Vet Blog

Is Doggy Drool Natural or a Red Flag?

July 07, 2021

What do bulldogs, mastiffs, Saint Bernards, and Bernese mountain dogs all have in common (besides, you know, being awesome)?

They drool-a lot! Excessive salivation helps these breeds chew and swallow food, but doggy drool also keeps the mouth wet, adding to effective temperature regulation. In other words, it's a good thing. Unfortunately, this is not the case for most dogs. In fact, uncharacteristic doggy drool can be indicative of certain health problems.

Something to Talk About

Doggy drool might not be something you're excited to think about, but if you've recently gotten a smooch from your pup you've got a front-row seat to the show. It simply goes with the territory of dog ownership, right?

A couple of cool facts about canine saliva include:

  • With a pH around 7.5-8, doggy drool is considered alkaline. This means that their saliva can protect the teeth from enamel-eroding acids made by some bacteria. Protection against dental cavities? You bet!
  • While not a substitute for prescription antibiotics, canine saliva does have antibacterial properties. This doesn't mean you should let them go crazy on wounds, but it's kind of a neat property.

The Nitty-Gritty

Now that we know that canine saliva is something to sort of celebrate, it's equally important to understand that uncharacteristic drooling or hypersalivation can signal trouble. Sudden or unexpected doggy drool is a symptom of serious illness.

Starting With the Obvious

Problems in the mouth can cause excessive salivation. Periodontal (gum) disease is caused by an accumulation of plaque and tartar. A quick lip flip can clue you into possible infections or developing diseases. Swollen or bleeding gums, bad breath, and extra saliva are indicators that an exam is necessary.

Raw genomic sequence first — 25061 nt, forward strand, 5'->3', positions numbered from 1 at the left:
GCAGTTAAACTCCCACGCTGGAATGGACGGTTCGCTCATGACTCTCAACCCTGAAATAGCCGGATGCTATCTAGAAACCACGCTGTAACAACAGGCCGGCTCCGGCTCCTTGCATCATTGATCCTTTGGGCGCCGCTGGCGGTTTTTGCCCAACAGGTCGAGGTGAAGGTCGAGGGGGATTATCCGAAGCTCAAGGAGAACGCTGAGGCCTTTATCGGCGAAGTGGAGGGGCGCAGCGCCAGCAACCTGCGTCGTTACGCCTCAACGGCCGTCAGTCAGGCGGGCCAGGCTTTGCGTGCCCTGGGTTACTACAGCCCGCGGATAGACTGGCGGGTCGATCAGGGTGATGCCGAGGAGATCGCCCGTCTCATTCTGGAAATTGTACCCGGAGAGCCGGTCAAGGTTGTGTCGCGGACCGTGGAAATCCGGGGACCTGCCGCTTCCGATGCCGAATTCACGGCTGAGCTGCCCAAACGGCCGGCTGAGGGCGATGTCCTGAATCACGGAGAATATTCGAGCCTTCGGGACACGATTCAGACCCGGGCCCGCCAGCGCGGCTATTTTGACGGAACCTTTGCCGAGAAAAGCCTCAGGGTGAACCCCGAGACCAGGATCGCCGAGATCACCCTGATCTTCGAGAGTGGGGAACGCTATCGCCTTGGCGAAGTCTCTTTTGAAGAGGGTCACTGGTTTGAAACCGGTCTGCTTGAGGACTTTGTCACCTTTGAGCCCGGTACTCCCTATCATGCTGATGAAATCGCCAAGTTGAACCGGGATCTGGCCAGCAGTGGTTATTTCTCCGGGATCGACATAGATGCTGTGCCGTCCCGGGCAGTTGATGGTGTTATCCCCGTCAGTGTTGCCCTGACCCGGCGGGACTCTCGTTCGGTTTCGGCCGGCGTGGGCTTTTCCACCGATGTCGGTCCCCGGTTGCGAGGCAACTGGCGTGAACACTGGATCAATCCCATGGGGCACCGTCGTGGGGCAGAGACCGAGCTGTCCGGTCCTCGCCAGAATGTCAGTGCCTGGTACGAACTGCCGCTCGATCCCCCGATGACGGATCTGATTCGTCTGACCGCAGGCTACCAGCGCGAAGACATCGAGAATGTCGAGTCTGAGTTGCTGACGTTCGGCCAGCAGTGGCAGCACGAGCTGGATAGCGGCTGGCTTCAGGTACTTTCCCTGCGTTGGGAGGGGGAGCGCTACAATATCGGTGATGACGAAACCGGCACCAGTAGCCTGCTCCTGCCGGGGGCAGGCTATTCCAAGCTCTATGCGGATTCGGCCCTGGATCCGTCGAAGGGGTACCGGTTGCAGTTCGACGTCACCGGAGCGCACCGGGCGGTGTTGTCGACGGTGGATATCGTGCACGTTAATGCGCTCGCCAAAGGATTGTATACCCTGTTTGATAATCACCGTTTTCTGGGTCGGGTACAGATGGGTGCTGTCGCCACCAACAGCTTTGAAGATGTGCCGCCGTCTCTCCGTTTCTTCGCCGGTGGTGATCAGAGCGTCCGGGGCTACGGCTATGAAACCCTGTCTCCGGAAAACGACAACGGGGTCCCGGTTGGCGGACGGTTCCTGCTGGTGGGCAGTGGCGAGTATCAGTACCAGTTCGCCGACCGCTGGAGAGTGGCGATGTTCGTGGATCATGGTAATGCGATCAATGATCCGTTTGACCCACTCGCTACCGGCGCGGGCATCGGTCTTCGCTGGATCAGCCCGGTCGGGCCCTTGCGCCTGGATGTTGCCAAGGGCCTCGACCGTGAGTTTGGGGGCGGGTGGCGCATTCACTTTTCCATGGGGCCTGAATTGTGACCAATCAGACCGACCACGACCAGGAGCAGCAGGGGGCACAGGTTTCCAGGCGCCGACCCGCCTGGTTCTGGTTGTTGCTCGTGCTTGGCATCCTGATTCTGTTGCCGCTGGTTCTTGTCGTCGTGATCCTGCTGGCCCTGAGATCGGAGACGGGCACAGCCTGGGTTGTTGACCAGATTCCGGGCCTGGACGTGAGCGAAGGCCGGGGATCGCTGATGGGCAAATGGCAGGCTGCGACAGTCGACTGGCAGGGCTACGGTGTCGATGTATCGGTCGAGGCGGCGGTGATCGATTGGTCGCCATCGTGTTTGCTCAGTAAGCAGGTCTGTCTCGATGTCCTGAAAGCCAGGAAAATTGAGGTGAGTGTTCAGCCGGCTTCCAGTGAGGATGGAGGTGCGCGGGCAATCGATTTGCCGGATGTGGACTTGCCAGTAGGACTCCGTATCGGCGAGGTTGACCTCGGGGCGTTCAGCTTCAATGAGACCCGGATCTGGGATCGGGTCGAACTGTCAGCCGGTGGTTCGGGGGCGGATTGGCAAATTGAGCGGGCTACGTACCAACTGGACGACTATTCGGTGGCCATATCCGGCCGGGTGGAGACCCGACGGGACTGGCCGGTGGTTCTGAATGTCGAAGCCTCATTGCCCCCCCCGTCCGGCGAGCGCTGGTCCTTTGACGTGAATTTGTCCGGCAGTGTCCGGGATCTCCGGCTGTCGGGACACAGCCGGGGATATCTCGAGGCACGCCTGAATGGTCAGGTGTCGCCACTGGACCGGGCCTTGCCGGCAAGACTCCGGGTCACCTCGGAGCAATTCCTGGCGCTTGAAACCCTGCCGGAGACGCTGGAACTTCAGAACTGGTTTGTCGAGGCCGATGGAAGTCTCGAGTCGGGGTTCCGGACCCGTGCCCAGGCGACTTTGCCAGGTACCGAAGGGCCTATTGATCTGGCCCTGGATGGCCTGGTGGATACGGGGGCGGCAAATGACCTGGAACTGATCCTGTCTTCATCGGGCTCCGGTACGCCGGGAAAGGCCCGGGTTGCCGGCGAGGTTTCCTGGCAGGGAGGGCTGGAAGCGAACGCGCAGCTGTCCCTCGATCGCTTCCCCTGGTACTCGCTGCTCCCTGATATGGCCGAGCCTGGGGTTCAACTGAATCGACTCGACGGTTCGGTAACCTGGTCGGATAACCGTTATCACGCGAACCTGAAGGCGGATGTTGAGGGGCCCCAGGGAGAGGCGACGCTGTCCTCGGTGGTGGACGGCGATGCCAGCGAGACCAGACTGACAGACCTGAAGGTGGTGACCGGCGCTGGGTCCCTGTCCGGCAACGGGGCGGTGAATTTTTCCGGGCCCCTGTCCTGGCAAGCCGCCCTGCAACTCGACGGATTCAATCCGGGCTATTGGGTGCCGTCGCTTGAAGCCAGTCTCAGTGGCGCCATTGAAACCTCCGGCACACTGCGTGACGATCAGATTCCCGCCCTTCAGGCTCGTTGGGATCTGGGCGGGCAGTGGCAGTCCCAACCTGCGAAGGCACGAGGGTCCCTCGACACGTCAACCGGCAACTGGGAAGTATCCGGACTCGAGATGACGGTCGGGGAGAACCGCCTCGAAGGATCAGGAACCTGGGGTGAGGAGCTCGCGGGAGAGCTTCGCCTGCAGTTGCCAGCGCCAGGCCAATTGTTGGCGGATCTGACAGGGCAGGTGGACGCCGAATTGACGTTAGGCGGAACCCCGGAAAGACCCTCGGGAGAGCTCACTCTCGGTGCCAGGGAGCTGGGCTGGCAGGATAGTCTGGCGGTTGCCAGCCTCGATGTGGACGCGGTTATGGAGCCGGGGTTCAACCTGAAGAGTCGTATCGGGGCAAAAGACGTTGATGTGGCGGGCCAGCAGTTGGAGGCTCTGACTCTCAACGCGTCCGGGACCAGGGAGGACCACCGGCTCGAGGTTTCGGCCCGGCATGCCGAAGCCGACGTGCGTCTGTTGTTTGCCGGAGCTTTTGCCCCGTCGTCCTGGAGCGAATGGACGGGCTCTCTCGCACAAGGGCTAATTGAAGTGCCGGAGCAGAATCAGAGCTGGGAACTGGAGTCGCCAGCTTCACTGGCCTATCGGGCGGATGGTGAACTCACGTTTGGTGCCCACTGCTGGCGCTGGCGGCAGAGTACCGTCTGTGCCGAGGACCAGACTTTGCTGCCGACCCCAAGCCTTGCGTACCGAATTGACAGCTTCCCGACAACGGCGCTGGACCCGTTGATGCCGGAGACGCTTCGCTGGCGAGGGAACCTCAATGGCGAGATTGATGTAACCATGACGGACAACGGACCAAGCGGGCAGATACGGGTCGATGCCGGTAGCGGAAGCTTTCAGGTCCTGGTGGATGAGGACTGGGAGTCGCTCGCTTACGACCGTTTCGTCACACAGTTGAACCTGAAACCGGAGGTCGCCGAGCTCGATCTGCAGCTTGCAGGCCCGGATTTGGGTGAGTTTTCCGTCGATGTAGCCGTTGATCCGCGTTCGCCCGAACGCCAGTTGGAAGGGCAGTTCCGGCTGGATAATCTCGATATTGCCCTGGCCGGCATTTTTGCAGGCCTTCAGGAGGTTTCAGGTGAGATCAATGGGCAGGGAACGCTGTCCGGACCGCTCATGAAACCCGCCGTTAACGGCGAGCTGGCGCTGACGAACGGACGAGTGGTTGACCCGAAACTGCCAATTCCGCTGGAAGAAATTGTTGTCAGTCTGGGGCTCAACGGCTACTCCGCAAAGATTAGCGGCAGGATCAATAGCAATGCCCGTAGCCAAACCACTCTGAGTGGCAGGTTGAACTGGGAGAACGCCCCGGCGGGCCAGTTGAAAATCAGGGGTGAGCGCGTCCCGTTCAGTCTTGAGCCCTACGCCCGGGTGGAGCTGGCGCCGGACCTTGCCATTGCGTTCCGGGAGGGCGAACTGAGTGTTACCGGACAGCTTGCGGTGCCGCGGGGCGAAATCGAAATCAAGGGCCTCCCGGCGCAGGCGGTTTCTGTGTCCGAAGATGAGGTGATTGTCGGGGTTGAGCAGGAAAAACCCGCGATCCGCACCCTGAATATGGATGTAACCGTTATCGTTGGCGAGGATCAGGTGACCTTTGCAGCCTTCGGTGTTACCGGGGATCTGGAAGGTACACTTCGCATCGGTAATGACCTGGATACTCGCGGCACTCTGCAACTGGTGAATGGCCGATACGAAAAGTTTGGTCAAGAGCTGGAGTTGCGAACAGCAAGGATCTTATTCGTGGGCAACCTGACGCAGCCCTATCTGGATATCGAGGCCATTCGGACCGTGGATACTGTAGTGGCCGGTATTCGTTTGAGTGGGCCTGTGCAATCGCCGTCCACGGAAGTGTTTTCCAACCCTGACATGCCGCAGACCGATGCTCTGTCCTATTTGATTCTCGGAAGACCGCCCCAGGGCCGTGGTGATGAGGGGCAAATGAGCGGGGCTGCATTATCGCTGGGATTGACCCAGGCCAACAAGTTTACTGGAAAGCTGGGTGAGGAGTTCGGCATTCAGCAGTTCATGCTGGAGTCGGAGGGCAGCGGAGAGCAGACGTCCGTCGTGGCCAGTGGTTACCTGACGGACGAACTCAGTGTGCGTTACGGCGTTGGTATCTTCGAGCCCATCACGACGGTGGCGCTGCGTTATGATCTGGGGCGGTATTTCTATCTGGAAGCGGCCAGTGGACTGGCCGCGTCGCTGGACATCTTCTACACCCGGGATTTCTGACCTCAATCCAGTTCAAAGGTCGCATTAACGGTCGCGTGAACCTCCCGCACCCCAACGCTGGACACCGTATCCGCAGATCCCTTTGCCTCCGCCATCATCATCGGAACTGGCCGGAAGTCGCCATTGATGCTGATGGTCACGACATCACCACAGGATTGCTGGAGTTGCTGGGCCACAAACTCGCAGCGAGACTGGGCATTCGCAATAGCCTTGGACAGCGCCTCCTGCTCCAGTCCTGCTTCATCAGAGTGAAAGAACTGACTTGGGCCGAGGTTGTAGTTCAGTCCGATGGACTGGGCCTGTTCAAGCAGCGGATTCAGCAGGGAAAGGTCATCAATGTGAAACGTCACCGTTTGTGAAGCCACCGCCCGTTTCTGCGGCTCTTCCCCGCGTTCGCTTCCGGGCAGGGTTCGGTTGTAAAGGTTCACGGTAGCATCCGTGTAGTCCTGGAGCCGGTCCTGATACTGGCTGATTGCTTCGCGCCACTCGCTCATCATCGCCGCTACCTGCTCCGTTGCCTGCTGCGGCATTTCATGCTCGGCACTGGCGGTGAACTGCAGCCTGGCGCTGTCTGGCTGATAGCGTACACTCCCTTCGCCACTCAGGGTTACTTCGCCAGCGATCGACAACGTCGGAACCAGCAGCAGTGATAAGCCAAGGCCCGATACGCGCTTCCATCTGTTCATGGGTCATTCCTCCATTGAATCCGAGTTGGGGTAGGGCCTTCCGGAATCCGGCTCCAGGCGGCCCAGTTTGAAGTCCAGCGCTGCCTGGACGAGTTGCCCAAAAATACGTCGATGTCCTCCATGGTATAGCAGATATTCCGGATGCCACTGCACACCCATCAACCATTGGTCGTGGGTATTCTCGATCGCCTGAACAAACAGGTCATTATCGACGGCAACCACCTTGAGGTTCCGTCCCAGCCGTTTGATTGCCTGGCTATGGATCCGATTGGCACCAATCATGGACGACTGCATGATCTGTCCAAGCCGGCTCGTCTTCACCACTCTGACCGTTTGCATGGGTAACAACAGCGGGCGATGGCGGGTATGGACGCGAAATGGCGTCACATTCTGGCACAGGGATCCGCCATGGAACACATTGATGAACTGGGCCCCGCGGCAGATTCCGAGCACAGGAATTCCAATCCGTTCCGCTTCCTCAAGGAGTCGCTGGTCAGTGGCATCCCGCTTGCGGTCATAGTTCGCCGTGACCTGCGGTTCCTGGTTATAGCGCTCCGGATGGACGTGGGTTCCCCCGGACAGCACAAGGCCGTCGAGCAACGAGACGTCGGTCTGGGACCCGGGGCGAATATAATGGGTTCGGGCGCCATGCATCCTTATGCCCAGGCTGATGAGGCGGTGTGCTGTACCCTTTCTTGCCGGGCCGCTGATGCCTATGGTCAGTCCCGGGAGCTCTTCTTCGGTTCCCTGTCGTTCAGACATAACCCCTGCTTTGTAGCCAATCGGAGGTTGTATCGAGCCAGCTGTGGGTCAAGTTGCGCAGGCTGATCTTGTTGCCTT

Linked to Behavior

Hypersalivation is a key symptom of toxic overload. If your dog was lingering in a garden bed, rifling through a backpack, or sniffing around the garage, they could have been exposed to toxic substances. Plants, chemicals, human foods, and medications can all cause a dog to drool. Please seek help for this pet emergency.

Other Stressors

A dog suddenly subjected to a stressful situation, like isolation, unfamiliar company, or similar unanticipated events may drool in response to their anxiety. There are many ways you can help your pup cope with change, and we're happy to discuss these with you if other medical problems are ruled out.

Did We Mention Body Temperature?

As mentioned, saliva can help dogs regulate their body temperature. However, excessive drooling can be a dangerous sign of heatstroke. Dogs that have shorter snouts or a previously diagnosed breathing problem may have trouble with airflow. This is especially dangerous in high heat and humidity, and should never be ignored. Provide them with shade, cool water, and rest to bring the internal temperature down, and be prepared to seek emergency help if it doesn't go down.

More to Doggy Drool

Foreign body obstruction, kidney or liver disease, medication-induced nausea, and rabies can cause a dog to hypersalivation. Because there are so many potential reasons for this symptom, it's a good idea to have them checked out. Any departure from your dog's routine is a cause for concern.

As always, we ask that you call us at (301) 249-2005 with any questions or concerns about doggy drool and canine behavior.

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